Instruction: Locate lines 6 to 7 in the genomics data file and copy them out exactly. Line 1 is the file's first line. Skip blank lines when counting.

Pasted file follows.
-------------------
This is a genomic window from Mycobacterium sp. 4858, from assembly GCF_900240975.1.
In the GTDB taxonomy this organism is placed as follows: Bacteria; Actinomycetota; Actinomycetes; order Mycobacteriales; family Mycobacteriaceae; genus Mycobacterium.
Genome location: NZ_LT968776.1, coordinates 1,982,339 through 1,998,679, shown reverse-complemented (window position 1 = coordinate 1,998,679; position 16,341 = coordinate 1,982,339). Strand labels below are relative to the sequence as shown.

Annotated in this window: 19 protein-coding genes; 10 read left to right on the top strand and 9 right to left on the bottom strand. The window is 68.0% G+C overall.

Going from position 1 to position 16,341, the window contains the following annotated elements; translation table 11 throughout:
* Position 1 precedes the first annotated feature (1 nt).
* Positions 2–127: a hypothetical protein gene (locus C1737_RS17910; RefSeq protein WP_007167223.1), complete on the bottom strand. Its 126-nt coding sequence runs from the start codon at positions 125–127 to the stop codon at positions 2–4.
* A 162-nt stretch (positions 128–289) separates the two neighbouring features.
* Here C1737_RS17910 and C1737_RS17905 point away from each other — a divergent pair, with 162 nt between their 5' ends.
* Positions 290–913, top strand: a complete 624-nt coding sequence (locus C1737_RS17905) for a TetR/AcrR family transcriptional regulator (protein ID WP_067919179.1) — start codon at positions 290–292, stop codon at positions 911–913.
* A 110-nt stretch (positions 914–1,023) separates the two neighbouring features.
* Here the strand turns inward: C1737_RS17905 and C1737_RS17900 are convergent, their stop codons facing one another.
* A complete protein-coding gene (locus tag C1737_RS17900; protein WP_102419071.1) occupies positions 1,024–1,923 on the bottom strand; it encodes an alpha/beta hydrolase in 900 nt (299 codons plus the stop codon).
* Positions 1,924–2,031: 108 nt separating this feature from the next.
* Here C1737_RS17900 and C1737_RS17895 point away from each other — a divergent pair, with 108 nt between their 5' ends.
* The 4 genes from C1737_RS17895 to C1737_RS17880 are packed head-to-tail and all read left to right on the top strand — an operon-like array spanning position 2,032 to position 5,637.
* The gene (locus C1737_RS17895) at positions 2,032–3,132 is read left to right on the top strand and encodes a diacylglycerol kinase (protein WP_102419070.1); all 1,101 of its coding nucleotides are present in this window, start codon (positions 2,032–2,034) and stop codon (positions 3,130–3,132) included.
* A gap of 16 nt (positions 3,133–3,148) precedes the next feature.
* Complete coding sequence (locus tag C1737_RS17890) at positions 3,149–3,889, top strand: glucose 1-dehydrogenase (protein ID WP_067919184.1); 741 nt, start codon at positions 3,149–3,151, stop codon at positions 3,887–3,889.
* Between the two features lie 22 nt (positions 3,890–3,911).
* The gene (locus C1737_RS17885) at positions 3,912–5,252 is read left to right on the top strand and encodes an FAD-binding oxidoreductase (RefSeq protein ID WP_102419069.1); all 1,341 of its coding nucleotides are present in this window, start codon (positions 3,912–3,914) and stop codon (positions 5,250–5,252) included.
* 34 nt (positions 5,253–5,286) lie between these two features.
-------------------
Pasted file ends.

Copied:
* Position 1 precedes the first annotated feature (1 nt).
* Positions 2–127: a hypothetical protein gene (locus C1737_RS17910; RefSeq protein WP_007167223.1), complete on the bottom strand. Its 126-nt coding sequence runs from the start codon at positions 125–127 to the stop codon at positions 2–4.